Coronas are required, LOL. Left to Right, Grandson Keenan (now 23), me, and my wife Cheryl.


My last topical post prior to our Mexico trip was that of "Artificial Intelligence and Ethics." This MIT Technology Review article showed up in my LinkedIn feed while we were in Manzanillo: "AI Ca Be Made Legally Accountable For Its Decisions."

Stay tuned.


Save the date.

I asked for a press pass. No response this time thus far.

More to come...

Friday, November 10, 2017

Cloud hidden, whereabouts unknown

I will be offline from November 11th through the 18th. Taking my ailing daughter on a 'bucket list" vacation retreat out of the U.S. She's done better thus far than we'd initially expected, but our world these days is one of always anxiously waiting for the next shoe to drop.

She'll be back on chemo once we return (round 15), with the next follow-up CTs and MRIs in December.

Not taking my Mac Air (don't want the TSA and Customs hassles), so, I'll be back in the fray once I return. I've left you plenty of material.

Thursday, November 9, 2017

Artificial Intelligence and Ethics

I was already tee'd up for the topic of this post, but serendipitously just ran across this interesting piece over at Naked Capitalism.
Why You Should NEVER Buy an Amazon Echo or Even Get Near One
by Yves Smith

At the Philadelphia meetup, I got to chat at some length with a reader who had a considerable high end IT background, including at some cutting-edge firms, and now has a job in the Beltway where he hangs out with military-surveillance types. He gave me some distressing information on the state of snooping technology, and as we’ll get to shortly, is particularly alarmed about the new “home assistants” like Amazon Echo and Google Home.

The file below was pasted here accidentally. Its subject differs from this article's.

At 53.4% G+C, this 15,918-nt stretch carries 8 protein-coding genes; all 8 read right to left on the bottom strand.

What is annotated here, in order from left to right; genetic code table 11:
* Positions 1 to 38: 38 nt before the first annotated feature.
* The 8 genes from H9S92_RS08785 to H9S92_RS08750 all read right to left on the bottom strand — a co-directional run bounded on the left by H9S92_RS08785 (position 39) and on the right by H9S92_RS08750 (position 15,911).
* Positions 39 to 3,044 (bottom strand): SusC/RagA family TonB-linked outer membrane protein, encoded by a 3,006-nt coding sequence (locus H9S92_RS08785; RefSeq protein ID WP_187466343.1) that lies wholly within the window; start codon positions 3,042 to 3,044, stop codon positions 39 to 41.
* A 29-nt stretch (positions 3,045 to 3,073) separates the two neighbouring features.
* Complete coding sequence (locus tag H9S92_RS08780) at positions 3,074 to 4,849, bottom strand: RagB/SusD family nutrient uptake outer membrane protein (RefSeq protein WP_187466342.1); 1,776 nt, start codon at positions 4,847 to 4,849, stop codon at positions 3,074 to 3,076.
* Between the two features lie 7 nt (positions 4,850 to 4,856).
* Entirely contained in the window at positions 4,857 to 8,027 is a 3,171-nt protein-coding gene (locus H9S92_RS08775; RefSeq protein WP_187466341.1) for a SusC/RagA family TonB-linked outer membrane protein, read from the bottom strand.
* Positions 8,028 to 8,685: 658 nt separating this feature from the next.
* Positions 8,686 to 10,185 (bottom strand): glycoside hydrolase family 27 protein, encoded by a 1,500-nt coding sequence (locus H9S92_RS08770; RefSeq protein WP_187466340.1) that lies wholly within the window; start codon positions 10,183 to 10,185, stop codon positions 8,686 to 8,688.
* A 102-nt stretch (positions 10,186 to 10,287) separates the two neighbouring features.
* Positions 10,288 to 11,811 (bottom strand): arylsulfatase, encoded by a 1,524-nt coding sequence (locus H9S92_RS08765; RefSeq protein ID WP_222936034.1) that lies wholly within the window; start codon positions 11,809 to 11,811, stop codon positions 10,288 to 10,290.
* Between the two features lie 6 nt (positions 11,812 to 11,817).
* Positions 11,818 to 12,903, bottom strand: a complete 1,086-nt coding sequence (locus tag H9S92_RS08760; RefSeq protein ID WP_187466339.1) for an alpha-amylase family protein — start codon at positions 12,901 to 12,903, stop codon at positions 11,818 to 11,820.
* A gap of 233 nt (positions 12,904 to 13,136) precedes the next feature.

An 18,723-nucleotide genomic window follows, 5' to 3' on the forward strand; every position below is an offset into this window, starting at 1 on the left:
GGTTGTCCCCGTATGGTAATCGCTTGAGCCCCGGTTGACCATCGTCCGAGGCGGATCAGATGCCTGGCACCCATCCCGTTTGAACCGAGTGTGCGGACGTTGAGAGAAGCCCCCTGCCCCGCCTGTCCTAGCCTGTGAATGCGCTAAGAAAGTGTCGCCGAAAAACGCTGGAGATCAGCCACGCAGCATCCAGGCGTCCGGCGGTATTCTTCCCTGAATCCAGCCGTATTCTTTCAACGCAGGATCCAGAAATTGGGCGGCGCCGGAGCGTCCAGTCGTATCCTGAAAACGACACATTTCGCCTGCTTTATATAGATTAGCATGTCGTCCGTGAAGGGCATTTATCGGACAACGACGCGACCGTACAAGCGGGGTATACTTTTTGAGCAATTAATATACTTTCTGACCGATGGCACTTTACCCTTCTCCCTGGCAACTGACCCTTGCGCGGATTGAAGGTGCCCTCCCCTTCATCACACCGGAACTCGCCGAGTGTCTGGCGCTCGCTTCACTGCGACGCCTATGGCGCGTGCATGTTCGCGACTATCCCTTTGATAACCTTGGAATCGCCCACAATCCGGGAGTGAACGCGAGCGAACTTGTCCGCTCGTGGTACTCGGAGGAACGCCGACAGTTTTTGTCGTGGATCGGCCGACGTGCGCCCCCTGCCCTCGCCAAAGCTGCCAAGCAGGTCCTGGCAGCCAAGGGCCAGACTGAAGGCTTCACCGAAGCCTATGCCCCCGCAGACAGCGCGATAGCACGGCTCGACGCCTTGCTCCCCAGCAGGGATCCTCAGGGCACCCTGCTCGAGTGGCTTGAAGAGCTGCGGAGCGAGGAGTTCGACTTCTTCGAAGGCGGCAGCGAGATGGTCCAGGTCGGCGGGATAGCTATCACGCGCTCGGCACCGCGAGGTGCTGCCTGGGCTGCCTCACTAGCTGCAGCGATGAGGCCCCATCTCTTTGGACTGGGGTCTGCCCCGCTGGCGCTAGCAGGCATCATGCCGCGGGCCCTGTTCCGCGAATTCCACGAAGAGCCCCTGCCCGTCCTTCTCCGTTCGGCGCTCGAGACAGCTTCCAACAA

He pointed out that surveillance technology is more advanced than most people realize, and that lots of money and “talent” continues to be thrown at it. For instance, some spooky technologies are already decades old…
Read all of it, including the numerous comments.

"Your Digital Mosaic"

My three prior posts have returned to my episodic riffing on AI and robotics topics: see here, here, and here.

Earlier this week I ran across this article over at Wired:

There’s no lack of reports on the ethics of artificial intelligence. But most of them are lightweight—full of platitudes about “public-private partnerships” and bromides about putting people first. They don’t acknowledge the knotty nature of the social dilemmas AI creates, or how tough it will be to untangle them. The new report from the AI Now Institute isn’t like that. It takes an unblinking look at a tech industry racing to reshape society along AI lines without any guarantee of reliable and fair results…
Again, highly recommend you read all of it.

That led me to the "AI Now 2017 Report." (pdf)

The AI Now authors' 36-pg report examines in heavily documented detail (191 footnotes) four topical areas of AI applications and their attendant ethical issues: [1] Labor and Automation; [2] Bias and Inclusion; [3] Rights and Liberties, and, [4] Ethics and Governance.

From the Institute's website:
Rights & Liberties
As artificial intelligence and related technologies are used to make determinations and predictions in high stakes domains such as criminal justice, law enforcement, housing, hiring, and education, they have the potential to impact basic rights and liberties in profound ways. AI Now is partnering with the ACLU and other stakeholders to better understand and address these impacts.

Labor & Automation